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10/20/2017 1:01:18 AM
9/22/2017 12:11:25 AM
Posted: 9/28/2005 9:40:54 PM EDT
[Last Edit: 9/28/2005 9:42:40 PM EDT by 3rdStreet]
Spano Wants Sex Offenders Watched
(09.28.05- AP) — High-level sex offenders who use Westchester County's homeless shelters will soon be followed wherever they go so they can't hurt anyone else, County Executive Andrew Spano said Wednesday.

Shopping, working or just walking around, they will be shadowed by trained monitors and "will never be left to wander the streets alone," Spano said.

His announcement seemed to address two major controversies involving the homeless: Valhalla residents' objections to plans for a homeless shelter there and the killing of a woman by a homeless sex offender in a shopping mall garage in White Plains.

Spano, who is running for re-election, denied his new plan was politically motivated; he claimed leadership in keeping track of sex offenders, citing a program he announced in April under which parolees are tracked by global positioning bracelets. But his Republican opponent, county Legislator Robert Astorino, claimed the new proposal should have been implemented long ago and resembled an Astorino proposal of three months ago.

Spano said his program would not be needed if there were a state civil confinement law, like the measure bottled up in the state Assembly, that would evaluate imprisoned offenders before they are released to see if they remain dangerous.

"We cannot wait for Albany to act on sex offenders," he said. "I can do what's in my power to do."

The program, to begin Oct. 1, would cover all Level 3 sex offenders — the worst of those registered — in the county shelter system and any Level 2 offenders whose victims were children, Spano said. Six of the 350 current shelter residents meet those criteria, he said.

If they refuse, they will be evicted from the shelter, he said.

Philip Grant, the homeless convicted rapist who is accused of killing Concetta Russo-Carriero in the Galleria shopping mall garage in June, would not have been covered because he had previously been evicted from the shelter system, although he did use the overnight drop-in system.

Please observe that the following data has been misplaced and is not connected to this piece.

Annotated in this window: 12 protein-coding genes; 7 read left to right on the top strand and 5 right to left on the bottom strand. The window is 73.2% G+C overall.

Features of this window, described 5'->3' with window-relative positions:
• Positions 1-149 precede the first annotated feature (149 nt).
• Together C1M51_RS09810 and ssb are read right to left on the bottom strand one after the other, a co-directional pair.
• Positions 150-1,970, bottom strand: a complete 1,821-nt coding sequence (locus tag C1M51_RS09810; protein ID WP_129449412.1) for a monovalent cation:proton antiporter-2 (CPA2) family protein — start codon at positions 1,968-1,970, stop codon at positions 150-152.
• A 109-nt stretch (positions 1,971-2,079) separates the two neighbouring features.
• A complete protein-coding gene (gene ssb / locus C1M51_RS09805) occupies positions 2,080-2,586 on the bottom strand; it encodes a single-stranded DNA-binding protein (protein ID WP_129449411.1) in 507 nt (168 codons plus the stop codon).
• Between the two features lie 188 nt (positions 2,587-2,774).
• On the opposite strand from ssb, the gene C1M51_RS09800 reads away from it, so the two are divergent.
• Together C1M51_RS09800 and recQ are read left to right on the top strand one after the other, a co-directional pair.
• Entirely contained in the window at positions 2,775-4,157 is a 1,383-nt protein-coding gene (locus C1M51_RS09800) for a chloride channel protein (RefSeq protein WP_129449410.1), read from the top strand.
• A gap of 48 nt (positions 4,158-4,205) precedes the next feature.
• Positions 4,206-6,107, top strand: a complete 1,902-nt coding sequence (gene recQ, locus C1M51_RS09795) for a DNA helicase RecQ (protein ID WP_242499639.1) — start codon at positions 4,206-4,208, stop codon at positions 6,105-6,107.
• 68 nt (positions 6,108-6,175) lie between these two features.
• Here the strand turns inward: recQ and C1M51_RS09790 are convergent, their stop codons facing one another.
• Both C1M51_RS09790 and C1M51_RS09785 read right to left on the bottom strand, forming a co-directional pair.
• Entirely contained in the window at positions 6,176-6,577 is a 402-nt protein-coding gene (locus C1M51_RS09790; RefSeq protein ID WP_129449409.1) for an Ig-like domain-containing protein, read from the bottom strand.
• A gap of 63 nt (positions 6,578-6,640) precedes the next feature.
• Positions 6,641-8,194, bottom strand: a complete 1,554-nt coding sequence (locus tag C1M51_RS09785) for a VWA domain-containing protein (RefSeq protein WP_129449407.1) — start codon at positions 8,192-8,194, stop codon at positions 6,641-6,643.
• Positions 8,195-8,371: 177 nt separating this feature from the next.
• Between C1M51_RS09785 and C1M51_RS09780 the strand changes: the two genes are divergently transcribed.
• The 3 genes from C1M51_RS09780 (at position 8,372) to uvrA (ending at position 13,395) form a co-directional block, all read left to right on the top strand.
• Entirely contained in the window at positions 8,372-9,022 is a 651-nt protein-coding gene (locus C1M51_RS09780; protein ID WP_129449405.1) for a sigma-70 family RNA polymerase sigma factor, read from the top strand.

Spano said there are 470 other registered sex offenders in the county who are not in the shelter system and therefore would not be covered.

Kevin Mahon, the county's social services commissioner, estimated the cost of the monitoring program at $500,000 a year, half of which he expects to get back from the state.

Under the program, the homeless sex offender would get mandatory counseling and training or education and would be under observation at all times in the shelter.

Whenever the homeless sex offender left the shelter, he would get a monitor, assigned to stay "in close proximity and visual range," said county police Commissioner Thomas Belfiore.

"They'll have a buddy," Spano said.

The monitor would call police if any dangerous situation arose, Belfiore said, and would report any violations of parole.

"We're hoping that it is very boring," he said, and that the monitors and their subjects would eventually develop working relationships
Link Posted: 9/28/2005 9:42:46 PM EDT
How about keep them in jail where they belong?
Link Posted: 9/28/2005 9:42:49 PM EDT
I've heard that they made great advancements to GPS that would cost less than half a Mill a year.
Link Posted: 9/28/2005 9:43:16 PM EDT
Where do I apply and can I carry a rifle and when can I shoot him?
Link Posted: 9/28/2005 9:43:52 PM EDT

Originally Posted By leelaw:
I've heard that they made great advancements to GPS that would cost less than half a Mill a year.

Yes its called jail.
Link Posted: 9/28/2005 9:45:53 PM EDT
I would be more then happy to give the state $14.00 to buy a box of .357 bullets to help get rid of the problem. That would kill 50 of them and we would have no need to "watch" them.
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